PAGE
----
What is Ethical?

Asking if the Milgram experiment was ethical is like asking is the sky blue, it was incredibly unethical but was also an example of an age of medicine not too long ago. The greatest of the ethical issues lies with the psychological trauma on the “Teachers”, the teachers believed that they were hurting people and violating there personal morals just because of an authority figure. They may have understood at the end that they weren't actually hurting people but they still could view it as a violation of what they believed, this would be a memory that haunted them.

The ethics of prison is a conversation for another day, the Zimbardo experiment on the other hand can be summed up in one word “Traumatizing”. The mock prison although produced interesting results was massively traumatizing and dehumanizing for the prisoners. The prisoners shut down were humiliated, were physically abused, even sexually abused. For 6 days these prisoners were in a hellish environment. Ethically this experiment was a train wreck, destroying people and even the study giver.

These experiments were incredibly unethical and left negative long lasting impressions on all of the study participants. These studies although unethical, proved how human nature can cause normal people to abandon their morals. These findings proved how many atrocities throughout history could be perpetrated by normal men. I don’t believe that all of the damage the experiments did were worth it for the information. That being said I disagree with experiments but they happened and we cant change that so we should use the information gained.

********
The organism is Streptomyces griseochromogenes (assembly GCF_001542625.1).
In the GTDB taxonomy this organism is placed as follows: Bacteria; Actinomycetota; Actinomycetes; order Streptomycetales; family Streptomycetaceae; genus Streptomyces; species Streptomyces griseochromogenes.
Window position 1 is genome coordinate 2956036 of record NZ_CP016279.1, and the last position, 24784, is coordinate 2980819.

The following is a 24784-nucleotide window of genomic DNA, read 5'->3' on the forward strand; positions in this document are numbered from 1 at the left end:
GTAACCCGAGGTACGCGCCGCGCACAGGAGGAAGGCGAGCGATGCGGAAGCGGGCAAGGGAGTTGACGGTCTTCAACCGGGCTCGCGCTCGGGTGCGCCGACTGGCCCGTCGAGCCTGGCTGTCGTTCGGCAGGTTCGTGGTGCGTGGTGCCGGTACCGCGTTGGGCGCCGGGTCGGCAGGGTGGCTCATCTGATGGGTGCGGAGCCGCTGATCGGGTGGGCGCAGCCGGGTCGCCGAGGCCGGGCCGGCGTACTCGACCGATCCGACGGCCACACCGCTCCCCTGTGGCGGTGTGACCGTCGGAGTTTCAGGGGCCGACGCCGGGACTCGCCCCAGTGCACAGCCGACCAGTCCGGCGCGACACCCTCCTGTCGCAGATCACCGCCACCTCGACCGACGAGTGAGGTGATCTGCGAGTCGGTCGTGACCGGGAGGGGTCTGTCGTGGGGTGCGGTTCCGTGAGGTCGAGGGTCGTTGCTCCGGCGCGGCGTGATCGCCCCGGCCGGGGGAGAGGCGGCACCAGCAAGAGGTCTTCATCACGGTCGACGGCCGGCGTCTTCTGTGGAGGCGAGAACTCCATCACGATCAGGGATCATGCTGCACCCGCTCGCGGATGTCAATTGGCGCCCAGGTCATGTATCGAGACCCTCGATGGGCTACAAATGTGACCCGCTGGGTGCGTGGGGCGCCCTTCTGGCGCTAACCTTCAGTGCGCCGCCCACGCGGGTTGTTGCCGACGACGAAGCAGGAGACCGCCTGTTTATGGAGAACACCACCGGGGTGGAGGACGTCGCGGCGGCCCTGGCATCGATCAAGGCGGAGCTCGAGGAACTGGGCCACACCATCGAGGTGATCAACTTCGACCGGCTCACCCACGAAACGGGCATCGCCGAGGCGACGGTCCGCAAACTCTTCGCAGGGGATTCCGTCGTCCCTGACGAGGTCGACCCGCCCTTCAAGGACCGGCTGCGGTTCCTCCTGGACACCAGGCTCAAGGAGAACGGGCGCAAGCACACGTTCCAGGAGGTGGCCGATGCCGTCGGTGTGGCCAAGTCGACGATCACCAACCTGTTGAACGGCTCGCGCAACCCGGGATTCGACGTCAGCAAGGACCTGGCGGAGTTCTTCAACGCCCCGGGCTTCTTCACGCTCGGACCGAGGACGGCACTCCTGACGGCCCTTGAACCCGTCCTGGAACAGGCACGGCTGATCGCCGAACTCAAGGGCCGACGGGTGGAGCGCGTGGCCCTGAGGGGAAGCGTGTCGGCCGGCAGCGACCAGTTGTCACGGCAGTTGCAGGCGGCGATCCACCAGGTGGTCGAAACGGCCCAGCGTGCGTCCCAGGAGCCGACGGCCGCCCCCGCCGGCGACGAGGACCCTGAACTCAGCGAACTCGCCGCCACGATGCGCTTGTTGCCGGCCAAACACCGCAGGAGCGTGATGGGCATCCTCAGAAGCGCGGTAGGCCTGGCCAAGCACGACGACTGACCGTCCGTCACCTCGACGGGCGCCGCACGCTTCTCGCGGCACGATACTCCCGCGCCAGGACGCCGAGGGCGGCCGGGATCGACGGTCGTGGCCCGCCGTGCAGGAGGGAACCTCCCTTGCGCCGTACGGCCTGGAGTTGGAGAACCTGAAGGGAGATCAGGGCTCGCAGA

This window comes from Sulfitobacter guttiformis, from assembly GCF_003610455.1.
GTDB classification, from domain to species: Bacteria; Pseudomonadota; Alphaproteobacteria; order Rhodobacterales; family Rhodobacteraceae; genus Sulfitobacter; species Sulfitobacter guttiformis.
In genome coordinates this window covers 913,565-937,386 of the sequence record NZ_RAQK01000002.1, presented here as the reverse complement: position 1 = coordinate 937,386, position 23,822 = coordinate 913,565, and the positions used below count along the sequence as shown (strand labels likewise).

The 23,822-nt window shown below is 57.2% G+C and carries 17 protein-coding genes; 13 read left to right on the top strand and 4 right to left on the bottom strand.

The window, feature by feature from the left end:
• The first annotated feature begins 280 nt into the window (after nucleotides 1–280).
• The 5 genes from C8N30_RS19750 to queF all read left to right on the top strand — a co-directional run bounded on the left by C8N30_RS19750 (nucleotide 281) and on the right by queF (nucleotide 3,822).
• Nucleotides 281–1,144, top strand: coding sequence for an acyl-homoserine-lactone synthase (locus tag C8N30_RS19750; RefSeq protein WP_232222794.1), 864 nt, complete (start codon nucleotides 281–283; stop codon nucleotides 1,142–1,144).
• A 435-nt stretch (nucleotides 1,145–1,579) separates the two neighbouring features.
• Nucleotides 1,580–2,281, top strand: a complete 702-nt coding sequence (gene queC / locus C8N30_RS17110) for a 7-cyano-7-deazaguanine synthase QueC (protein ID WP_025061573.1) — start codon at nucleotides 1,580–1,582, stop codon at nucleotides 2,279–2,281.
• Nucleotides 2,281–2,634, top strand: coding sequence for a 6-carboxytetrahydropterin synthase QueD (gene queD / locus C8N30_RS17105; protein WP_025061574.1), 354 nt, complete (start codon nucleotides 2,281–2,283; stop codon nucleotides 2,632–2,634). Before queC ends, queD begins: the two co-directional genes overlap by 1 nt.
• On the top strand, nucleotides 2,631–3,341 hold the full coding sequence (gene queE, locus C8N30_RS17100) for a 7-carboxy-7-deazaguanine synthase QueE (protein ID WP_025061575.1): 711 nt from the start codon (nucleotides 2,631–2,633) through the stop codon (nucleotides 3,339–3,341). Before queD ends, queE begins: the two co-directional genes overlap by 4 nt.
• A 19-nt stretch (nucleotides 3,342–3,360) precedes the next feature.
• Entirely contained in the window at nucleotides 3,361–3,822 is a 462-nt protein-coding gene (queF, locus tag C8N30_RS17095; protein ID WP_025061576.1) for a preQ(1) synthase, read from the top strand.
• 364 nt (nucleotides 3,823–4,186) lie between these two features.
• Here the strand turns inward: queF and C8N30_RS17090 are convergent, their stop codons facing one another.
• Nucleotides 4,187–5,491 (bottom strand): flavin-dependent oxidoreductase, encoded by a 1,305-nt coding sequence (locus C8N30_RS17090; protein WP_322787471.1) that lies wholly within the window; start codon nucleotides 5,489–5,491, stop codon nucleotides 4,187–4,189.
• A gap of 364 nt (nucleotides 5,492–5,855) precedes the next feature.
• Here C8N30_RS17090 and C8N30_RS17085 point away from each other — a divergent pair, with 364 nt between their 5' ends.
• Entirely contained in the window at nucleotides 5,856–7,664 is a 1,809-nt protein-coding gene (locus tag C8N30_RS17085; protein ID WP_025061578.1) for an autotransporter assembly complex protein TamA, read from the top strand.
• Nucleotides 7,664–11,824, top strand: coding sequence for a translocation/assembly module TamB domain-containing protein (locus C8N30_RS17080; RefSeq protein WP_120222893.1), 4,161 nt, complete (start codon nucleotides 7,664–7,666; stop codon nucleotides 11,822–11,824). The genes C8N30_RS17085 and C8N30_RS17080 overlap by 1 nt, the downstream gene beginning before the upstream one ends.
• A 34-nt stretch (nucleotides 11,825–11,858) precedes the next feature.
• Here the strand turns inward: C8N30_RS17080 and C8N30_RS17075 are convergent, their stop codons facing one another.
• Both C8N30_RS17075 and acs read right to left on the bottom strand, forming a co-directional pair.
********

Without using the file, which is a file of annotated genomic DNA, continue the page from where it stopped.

If I was a sociologist I would research the ethical change of people in power (Politicians). Although corruption is “less” heard off in the United States, across the world especially in poor countries high ranking officials take bribes and embezzle at an extraordinary rate. My question to solve would be why do these politicians morals change so drastically between when they hold power and when they don’t hold power.